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Wondering if it makes sense to say “That is typically exactly what happens “. My wife tells me I can’t use the words typically and exactly together.

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    Yes, you can use them together. Some people may not like how it sounds, but it's perfectly fine. Although you don't have to, you can also add a comma before and after typically. Jan 17, 2019 at 4:28
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    Even "approximately exactly" is grammatically correct, although the meaning is not clear.
    – user323578
    Apr 17, 2019 at 12:03

3 Answers 3

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You ask whether typically exactly works. The question isn’t about grammar, but yes, they can go together.

In your example, typical refers to how often the occurrence happens ‘like that’, while exactly relates to what it means to be ‘like that’. One relates to frequency and the other to content. There’s no contradiction or funny business going on there.

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  • strictly, typically doesn't refer to frequency, but to the representation of a certain type.
    – Toothrot
    Apr 17, 2019 at 12:04
  • Oops, sorry, I deleted my comment after rereading it. Have a look at ODO, definition 1.
    – Lawrence
    Apr 17, 2019 at 12:20
  • interesting how they put the primary meaning under the colloquial meaning. i wonder how that makes sense.
    – Toothrot
    Apr 17, 2019 at 12:25
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I feel this confusion arises from the fact that a lot of people associate "typically" with "roughly"/"approximately".

  • I eat lunch at about 1 pm.
  • I eat lunch typically at 1 pm.

You can understand the similarity here. Implicitly I read from both that lunch is not eaten at exactly 1 pm every day, but sometimes later and sometimes earlier. If I have that understanding, then I can say that "typically" and "about" could have the same function in that sentence semantically, that is both can be read as lunch being eaten at usually 1 pm. However the mistake should not be made that they mean the same thing in other cases. "Typically" means:

1.In most cases; usually.
Oxford Living Dictionaries

and words like "about" or "precisely" are used as accuracy or precision modifiers. So whereas in the above example "typically" and "about" can reasonably be seen to have the same semantic function as a modifier, it's not the case in the following examples:

  • People typically don't know what they want from life.
  • People exactly don't know what they want from life.

Leaving aside that "exactly" is in an unidiomatic position, these two mean different things. If we add both adverbs it looks like this:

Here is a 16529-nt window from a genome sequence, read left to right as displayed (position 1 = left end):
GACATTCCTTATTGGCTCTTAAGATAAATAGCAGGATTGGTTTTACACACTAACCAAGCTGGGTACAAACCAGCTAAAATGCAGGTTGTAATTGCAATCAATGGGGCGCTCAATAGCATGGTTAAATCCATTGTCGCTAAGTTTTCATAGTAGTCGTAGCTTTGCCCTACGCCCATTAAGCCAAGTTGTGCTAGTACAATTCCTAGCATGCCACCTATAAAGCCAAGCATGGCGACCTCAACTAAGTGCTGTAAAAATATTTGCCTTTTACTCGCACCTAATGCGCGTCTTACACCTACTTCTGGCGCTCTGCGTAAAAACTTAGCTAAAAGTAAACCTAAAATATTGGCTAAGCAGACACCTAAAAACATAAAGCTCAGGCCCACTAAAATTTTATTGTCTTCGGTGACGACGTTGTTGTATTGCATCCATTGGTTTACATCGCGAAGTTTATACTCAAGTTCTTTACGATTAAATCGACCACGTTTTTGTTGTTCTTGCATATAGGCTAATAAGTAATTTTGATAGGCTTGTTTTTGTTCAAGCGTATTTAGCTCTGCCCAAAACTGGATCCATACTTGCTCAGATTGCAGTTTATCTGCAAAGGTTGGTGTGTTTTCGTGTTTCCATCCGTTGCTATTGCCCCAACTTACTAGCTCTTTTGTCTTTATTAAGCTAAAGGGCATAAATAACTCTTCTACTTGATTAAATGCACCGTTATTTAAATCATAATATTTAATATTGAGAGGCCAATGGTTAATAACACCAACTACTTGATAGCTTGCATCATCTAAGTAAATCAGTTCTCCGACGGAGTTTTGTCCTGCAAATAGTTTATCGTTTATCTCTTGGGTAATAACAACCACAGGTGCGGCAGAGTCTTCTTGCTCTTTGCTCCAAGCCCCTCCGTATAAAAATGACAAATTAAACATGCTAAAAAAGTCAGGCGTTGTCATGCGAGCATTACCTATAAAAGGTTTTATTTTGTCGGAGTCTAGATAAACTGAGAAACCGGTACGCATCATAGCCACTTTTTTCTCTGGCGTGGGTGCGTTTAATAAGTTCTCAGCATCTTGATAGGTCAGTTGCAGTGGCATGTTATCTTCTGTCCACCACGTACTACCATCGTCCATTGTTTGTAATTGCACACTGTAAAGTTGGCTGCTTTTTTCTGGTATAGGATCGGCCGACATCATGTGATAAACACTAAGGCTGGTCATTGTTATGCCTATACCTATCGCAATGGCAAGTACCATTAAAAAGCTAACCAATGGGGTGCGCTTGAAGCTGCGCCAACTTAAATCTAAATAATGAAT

• People typically don't know exactly what they want from life.

The more contentious question is that of having two adverbs next to each other:

  • People typically exactly don't know what they want from life.

These do tend to sound unnatural, which is why many people object to them.

See this question on this site about this very topic

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  • The assertion that, "a lot of people associate 'typically' with "roughly"/"approximately" is not my experience. I would never use it to mean that and I have never heard anyone else do so. For me "I eat lunch typically at 1 pm." simply means that I usually eat it then but sometimes I don't have lunch, or I eat it at a completely different time. Mar 18, 2019 at 9:16
  • @chaslyfromUK That's a possibility too. I feel saying I go to bed typically at ten is similar. Give or take, that's the typical time I go to bed, so whatever the variance may be from that time before or after, and however large the difference, I feel it means on average that's the time I can be expected to go to bed, and so I get the meaning of roughly. I don't mean to say "typically" is equivalent to "approximately", I mean to say in certain statements it can mean that, in my opinion at least. Though it's interesting you don't seem to think so.
    – Zebrafish
    Mar 18, 2019 at 13:18
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“That is typically exactly what happens “

That is perfectly correct in terms of grammar.

I personally would write:

"Typically that is exactly what happens."

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  • I'd insert a comma after "Typically" in your revised version.
    – Hot Licks
    Apr 17, 2019 at 12:06

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